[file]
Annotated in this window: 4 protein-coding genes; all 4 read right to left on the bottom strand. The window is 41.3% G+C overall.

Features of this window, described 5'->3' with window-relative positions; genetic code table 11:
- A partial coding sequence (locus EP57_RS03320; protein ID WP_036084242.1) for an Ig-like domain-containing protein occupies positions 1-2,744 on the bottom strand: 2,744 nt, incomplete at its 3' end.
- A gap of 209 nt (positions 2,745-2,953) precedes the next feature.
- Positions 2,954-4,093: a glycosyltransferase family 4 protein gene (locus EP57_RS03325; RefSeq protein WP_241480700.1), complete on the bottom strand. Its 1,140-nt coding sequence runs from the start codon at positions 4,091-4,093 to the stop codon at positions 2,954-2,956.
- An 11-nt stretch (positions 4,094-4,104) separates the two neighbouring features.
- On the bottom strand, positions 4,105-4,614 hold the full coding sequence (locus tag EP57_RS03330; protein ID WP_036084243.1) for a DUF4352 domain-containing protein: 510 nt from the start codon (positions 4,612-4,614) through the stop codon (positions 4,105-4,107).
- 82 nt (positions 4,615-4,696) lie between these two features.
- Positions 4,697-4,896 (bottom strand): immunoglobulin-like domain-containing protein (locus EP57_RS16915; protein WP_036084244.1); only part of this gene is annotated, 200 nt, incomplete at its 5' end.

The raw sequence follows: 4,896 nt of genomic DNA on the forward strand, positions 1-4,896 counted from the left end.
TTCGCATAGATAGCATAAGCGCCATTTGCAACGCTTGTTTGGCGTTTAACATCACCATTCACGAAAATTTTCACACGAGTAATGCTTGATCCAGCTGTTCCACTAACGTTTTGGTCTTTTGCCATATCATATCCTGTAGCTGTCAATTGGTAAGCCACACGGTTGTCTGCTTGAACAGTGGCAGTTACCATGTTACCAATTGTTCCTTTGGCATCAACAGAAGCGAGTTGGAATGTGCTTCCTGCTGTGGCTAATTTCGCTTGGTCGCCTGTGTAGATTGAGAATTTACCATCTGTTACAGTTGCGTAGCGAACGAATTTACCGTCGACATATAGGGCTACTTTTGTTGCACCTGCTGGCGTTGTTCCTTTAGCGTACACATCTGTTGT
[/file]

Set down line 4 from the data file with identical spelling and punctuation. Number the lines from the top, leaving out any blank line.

- A gap of 209 nt (positions 2,745-2,953) precedes the next feature.